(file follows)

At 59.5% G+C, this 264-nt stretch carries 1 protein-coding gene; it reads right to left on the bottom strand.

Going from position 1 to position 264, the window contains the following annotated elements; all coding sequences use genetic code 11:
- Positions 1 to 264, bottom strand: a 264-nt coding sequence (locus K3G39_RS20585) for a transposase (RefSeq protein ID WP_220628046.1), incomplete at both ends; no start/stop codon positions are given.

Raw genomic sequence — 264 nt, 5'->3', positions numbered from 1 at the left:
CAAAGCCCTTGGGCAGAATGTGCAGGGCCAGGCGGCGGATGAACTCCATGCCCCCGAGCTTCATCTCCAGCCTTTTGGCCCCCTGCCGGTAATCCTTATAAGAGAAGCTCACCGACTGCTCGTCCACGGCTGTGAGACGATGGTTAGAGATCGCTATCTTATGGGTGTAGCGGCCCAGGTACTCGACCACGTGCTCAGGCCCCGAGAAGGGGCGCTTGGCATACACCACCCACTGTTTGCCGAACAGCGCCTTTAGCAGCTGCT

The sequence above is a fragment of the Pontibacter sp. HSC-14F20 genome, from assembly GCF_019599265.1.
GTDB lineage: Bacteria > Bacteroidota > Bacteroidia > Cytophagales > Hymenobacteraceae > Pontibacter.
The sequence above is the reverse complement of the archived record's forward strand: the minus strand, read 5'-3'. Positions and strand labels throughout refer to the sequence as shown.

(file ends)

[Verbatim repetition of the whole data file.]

At 59.5% G+C, this 264-nt stretch carries 1 protein-coding gene; it reads right to left on the bottom strand.

Going from position 1 to position 264, the window contains the following annotated elements; all coding sequences use genetic code 11:
- Positions 1 to 264, bottom strand: a 264-nt coding sequence (locus K3G39_RS20585) for a transposase (RefSeq protein ID WP_220628046.1), incomplete at both ends; no start/stop codon positions are given.

Raw genomic sequence — 264 nt, 5'->3', positions numbered from 1 at the left:
CAAAGCCCTTGGGCAGAATGTGCAGGGCCAGGCGGCGGATGAACTCCATGCCCCCGAGCTTCATCTCCAGCCTTTTGGCCCCCTGCCGGTAATCCTTATAAGAGAAGCTCACCGACTGCTCGTCCACGGCTGTGAGACGATGGTTAGAGATCGCTATCTTATGGGTGTAGCGGCCCAGGTACTCGACCACGTGCTCAGGCCCCGAGAAGGGGCGCTTGGCATACACCACCCACTGTTTGCCGAACAGCGCCTTTAGCAGCTGCT

The sequence above is a fragment of the Pontibacter sp. HSC-14F20 genome, from assembly GCF_019599265.1.
GTDB lineage: Bacteria > Bacteroidota > Bacteroidia > Cytophagales > Hymenobacteraceae > Pontibacter.
The sequence above is the reverse complement of the archived record's forward strand: the minus strand, read 5'-3'. Positions and strand labels throughout refer to the sequence as shown.